Canada energy firms seek China foothold
Canadian oil and gas producers and related energy technology companies are showing huge interest in tapping into Asian markets, China in particular.
In late April, energy companies from the provinces of Alberta and British Columbia made trips to China to meet potential Chinese clients. Alberta boasts tar sand fields and British Columbia extensive reserves of natural gas.
China National Offshore Oil Corp (CNOOC), China’s biggest offshore oil and gas developer, organized the Canadian delegation that consisted of 27 companies with solid expertise, including in the areas of shale oil drilling, pipeline construction and oil field waste management.
In 2012, CNOOC, the state-owned conglomerate, purchased Canada’s oil and gas producer Nexen Inc for $15.1 billion, making it the biggest outbound acquisition.
“In terms of investment, Canada welcomes investors from China. At present, some $650 billion in new investment is planned or underway over the coming decade through hundreds of major resource projects,” said Guy Saint-Jacques, Canada’s Ambassador to China.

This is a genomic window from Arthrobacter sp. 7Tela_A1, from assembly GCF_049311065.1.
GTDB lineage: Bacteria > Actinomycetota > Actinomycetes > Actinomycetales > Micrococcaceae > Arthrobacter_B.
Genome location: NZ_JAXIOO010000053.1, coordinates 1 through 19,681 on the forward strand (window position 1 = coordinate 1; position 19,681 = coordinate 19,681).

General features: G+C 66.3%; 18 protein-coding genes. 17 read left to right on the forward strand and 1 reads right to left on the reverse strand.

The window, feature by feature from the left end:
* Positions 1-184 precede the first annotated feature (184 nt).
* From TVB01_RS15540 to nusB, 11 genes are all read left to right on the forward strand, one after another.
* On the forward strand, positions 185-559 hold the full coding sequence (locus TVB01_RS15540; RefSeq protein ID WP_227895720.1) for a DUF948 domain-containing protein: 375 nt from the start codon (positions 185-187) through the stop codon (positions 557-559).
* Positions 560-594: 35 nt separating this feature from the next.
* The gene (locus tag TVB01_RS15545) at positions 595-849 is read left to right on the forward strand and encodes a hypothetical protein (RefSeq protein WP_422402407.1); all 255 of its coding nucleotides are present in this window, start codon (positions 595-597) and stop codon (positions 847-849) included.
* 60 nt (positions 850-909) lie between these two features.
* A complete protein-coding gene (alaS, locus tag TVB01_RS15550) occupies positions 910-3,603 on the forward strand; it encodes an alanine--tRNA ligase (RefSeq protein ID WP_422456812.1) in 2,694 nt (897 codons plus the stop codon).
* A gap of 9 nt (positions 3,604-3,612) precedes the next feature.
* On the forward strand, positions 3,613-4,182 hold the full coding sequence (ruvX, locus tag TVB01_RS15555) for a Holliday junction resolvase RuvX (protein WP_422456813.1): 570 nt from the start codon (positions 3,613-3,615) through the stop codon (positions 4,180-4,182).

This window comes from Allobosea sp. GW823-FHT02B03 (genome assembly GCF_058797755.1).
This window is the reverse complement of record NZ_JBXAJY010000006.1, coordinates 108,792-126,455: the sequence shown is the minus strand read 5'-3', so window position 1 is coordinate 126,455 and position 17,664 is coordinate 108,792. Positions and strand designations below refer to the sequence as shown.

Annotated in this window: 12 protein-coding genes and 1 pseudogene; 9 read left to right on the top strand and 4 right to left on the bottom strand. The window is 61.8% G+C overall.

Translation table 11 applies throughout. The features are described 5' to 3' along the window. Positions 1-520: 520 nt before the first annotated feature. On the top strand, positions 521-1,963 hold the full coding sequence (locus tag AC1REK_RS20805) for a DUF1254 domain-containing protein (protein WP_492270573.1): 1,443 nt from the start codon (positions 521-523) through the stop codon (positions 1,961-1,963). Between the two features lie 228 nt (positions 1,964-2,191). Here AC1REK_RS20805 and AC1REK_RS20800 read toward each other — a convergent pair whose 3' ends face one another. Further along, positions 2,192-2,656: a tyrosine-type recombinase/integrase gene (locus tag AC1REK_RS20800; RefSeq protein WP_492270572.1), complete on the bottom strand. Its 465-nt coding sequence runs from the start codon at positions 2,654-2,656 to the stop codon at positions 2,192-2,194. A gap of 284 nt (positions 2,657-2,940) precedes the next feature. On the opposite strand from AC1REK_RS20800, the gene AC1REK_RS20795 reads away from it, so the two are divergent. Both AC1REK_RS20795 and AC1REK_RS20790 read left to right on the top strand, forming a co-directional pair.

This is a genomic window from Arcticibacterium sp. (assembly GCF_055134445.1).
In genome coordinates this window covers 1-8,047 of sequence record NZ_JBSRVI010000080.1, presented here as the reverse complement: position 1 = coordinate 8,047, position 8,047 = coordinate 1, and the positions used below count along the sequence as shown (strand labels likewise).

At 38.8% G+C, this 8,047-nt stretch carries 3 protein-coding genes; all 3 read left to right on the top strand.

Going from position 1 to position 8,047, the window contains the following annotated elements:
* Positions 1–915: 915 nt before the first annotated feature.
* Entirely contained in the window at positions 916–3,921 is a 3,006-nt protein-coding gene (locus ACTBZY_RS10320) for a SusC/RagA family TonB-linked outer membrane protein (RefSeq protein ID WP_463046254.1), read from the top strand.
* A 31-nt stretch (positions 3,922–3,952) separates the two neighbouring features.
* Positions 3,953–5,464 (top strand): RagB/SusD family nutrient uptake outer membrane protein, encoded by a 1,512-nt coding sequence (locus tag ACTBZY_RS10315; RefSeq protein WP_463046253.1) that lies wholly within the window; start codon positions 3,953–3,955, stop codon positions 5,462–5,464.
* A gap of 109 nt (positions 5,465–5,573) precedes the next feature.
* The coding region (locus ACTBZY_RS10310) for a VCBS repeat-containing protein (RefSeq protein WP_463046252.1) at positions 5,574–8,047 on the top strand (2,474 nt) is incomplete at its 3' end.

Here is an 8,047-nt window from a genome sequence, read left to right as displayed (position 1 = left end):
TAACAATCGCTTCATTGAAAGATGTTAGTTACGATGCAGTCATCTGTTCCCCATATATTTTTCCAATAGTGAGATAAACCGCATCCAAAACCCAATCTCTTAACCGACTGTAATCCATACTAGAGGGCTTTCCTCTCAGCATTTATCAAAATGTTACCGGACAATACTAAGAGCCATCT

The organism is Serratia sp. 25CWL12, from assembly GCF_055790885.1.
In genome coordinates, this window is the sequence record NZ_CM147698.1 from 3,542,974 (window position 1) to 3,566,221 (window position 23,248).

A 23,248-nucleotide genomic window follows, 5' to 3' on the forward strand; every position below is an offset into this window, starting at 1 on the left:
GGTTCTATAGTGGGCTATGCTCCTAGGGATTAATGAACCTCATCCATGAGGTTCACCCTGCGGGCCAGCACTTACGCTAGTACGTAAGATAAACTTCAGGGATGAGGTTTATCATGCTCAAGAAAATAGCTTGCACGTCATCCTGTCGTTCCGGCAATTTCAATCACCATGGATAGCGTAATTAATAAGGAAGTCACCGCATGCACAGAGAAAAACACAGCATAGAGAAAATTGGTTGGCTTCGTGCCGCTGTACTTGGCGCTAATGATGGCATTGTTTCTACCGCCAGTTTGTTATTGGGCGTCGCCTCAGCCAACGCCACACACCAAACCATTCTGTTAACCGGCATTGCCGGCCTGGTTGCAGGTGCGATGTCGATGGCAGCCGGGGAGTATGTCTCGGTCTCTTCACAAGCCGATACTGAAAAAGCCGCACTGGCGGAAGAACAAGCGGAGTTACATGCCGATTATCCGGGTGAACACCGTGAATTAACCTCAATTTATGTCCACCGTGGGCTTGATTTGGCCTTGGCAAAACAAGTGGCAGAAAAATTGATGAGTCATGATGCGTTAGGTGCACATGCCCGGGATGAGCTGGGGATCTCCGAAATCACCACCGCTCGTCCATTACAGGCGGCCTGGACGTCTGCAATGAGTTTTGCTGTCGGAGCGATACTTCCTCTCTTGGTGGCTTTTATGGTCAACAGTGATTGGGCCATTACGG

Canada, the traditional oil supplier of the US, faces tough challenges amid the current global oil depression which has cut thousands of domestic jobs in the industry and a gloomy future about how to survive when its biggest energy customer, the US, becoming less reliant on imported crude oil.
Chinese energy experts believed that China, however, will need to continue importing oil and rely on stable supplies from overseas sources.
Despite the plunging crude oil price, it is said a good timing for China to develop options for the energy security in the future.
Han Hua, managing director of the Sino-Alberta Petroleum Center said “uncertainties still exist over the changing regional political situations in China’s main oil and gas sources, such as the Middle East and Myanmar.”
“But shipping from Canada safe,” he said.